Puerto Rico profile
Puerto Rico is the easternmost and smallest of the Greater Antilles, bordered by the Atlantic Ocean to the north and the Caribbean Basin to the south.
Neither a state nor independent, the island has been a US territory since 1898.
Everyone born on the island is an American citizen and holds a US passport. However, residents cannot vote in US presidential elections, unless they are registered to vote in one of the 50 states.
Puerto Rican culture is a blend of Amerindian Taino, Spanish and African influences with Spanish being the island's first language.
Tourism is an important money-earner and the island attracts millions of visitors each year. But crippling public debt, poverty and high unemployment have seen many of the islanders leave for the US mainland.
Read more country profiles by BBC Monitoring
COMMONWEALTH OF PUERTO RICO: FACTS
Capital: San Juan
Area: 9,104 sq km
Population: 3.2 million
Languages: Spanish, English
Life expectancy: 73 years (men) 82 years (women)
President: Joe Biden
Governor: Pedro Pierluisi
Pedro Pierluisi became governor i August 2019 after the resignation of his predecessor, Ricardo Rossello after a group chat on the Telegram app between Rosselló and his staff was made public, which contained offensive remarks and which mocked Puerto Rican's struggles after 2017's deadly Hurricane Maria.
Broadcasting is regulated by the US Federal Communications Commission (FCC).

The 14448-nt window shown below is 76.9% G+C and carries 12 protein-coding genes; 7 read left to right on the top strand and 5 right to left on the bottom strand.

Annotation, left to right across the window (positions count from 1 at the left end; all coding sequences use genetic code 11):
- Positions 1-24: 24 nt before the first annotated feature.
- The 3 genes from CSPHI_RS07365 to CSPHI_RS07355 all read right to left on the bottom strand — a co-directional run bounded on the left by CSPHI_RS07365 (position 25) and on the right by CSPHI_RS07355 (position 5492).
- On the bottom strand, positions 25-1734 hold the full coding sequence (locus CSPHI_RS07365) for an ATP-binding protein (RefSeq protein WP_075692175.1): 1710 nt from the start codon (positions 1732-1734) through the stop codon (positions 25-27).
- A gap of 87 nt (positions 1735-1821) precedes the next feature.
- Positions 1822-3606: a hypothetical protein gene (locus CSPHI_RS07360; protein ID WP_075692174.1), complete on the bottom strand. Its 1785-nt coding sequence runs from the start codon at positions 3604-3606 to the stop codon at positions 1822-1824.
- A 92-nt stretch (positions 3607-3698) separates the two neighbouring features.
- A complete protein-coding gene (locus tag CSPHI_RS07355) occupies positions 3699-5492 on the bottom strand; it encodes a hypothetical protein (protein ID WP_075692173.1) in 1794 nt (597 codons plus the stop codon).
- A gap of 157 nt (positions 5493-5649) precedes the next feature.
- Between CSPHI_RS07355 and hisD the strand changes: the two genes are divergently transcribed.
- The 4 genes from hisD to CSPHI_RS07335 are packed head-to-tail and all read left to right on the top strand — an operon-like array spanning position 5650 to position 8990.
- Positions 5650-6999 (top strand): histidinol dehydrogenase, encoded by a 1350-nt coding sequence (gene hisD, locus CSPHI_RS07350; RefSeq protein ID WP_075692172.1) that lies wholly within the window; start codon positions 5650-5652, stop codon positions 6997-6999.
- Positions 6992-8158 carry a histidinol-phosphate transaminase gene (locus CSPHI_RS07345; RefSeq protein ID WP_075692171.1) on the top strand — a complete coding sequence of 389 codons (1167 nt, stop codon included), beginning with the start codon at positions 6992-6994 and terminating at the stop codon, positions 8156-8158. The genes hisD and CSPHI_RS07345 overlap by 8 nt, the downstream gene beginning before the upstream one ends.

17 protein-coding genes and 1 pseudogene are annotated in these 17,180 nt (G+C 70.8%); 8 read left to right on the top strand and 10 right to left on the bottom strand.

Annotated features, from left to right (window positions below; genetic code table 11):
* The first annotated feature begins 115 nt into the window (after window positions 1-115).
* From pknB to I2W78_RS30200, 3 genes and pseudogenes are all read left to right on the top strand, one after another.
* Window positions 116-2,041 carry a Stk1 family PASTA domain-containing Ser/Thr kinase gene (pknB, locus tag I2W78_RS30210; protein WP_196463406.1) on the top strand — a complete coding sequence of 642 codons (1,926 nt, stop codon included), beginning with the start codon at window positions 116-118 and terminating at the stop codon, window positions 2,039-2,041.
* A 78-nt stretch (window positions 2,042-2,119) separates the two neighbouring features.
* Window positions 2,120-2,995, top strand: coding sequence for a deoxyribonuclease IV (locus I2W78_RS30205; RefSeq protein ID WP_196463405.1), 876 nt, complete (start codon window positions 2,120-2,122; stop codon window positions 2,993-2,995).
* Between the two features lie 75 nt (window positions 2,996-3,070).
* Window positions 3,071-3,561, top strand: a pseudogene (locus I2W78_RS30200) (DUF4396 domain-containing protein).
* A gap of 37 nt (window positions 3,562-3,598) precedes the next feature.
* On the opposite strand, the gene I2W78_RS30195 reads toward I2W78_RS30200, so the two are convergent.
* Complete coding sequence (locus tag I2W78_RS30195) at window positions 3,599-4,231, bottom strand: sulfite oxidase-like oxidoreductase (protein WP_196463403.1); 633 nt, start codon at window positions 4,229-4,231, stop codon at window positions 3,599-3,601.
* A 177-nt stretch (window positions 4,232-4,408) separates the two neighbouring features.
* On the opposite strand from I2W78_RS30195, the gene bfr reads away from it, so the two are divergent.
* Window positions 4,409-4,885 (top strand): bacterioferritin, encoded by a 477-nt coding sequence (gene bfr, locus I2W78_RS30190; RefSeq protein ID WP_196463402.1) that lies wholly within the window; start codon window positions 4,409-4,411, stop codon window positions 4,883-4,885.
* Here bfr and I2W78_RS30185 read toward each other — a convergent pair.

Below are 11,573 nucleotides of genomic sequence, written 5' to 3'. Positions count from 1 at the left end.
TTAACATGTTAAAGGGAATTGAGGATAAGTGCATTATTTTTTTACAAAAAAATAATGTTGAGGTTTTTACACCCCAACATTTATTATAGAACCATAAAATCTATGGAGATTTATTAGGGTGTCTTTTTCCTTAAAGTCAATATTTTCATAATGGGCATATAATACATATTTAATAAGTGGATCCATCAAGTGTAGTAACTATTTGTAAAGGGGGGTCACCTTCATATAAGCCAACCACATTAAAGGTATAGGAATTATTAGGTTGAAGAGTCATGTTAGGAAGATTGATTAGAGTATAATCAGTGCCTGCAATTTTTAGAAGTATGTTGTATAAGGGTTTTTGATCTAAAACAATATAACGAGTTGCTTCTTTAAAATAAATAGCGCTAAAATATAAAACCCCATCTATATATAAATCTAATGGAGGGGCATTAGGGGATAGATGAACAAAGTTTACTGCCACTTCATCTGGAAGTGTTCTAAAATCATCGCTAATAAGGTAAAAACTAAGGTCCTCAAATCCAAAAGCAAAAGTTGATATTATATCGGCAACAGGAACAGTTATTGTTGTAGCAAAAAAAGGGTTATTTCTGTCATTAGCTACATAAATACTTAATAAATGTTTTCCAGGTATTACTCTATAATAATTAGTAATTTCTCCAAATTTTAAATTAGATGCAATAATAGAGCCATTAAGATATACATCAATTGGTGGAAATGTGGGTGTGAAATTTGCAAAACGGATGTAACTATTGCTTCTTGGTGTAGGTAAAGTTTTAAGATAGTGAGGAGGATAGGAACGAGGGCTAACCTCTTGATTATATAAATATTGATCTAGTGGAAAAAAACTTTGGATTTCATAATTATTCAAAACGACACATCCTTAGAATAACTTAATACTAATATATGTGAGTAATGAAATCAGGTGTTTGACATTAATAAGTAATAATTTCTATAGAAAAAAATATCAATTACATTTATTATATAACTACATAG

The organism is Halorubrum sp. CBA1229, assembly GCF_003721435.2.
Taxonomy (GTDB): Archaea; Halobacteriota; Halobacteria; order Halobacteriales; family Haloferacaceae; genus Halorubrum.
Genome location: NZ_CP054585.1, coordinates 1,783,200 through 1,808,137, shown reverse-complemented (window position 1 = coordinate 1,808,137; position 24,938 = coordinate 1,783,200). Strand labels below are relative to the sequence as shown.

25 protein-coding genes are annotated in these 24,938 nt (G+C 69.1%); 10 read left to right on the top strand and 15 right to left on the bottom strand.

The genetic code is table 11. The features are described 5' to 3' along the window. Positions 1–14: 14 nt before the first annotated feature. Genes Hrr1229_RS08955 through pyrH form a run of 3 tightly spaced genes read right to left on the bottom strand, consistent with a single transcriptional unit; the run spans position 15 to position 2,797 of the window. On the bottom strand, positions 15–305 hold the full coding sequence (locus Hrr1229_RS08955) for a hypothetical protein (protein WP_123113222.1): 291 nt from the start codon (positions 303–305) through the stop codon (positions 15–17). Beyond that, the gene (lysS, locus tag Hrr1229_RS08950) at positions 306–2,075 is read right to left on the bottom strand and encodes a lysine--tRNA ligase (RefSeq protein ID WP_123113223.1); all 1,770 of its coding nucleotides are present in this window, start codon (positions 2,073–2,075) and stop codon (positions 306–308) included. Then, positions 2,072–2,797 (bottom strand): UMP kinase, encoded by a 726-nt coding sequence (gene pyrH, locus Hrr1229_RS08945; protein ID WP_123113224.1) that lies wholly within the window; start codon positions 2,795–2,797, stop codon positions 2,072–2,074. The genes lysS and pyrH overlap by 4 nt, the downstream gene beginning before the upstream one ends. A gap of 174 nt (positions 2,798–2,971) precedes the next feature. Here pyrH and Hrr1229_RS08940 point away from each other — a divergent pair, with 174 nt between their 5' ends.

Home-grown comedies, talk shows and Spanish-language soaps are staple fare on local TV stations. The multichannel offerings of cable TV are widely available.
News and talk and Spanish-language pop music are among the most popular radio formats.
Some key dates in the history of Puerto Rico:
1493 - Christopher Columbus claims the island for Spain on his second voyage to the Americas. Spanish explorer Juan Ponce de Leon establishes the first settlement in 1508.
1500s - The indigenous Amerindian Taino population is virtually wiped out by disease and new settlers. African slave labour is imported.
1868 - A popular uprising against Spanish rule is suppressed but becomes a symbol of the independence struggle.
1898 - Spain cedes Puerto Rico to the US at the end of the Spanish-American War.
1900 - US Congress establishes a civil government under the Foraker Act but maintains strict control over island affairs. Puerto Ricans are granted US citizenship in 1917 under the Jones Act.
1940s - Puerto Rico gains partial self-rule with popularly elected governors.
1952 - Puerto Rico becomes a self-governing commonwealth of the United States. Under US administration, it experiences growth but nationalist sentiment is still present.
1960-70s - Violent separatism - A series of bombings and killings in the 1970s and 1980s are blamed on pro-independence group, the Macheteros, or Cane Cutters.
1998 - Puerto Ricans back continued commonwealth status in a referendum.
2003 - The US government stops military training on the offshore island of Vieques after protests.
2006 - The expiry of a federal tax break for US corporations in place since 1976 triggers economic recession.
2012 - Puerto Ricans vote for US statehood for the first time in a non-binding referendum on the island's status.
2017 - The territory declares bankruptcy - the largest ever for a US local government.
2020 - In a non-binding referendum, Puerto Rico votes again to become a US state.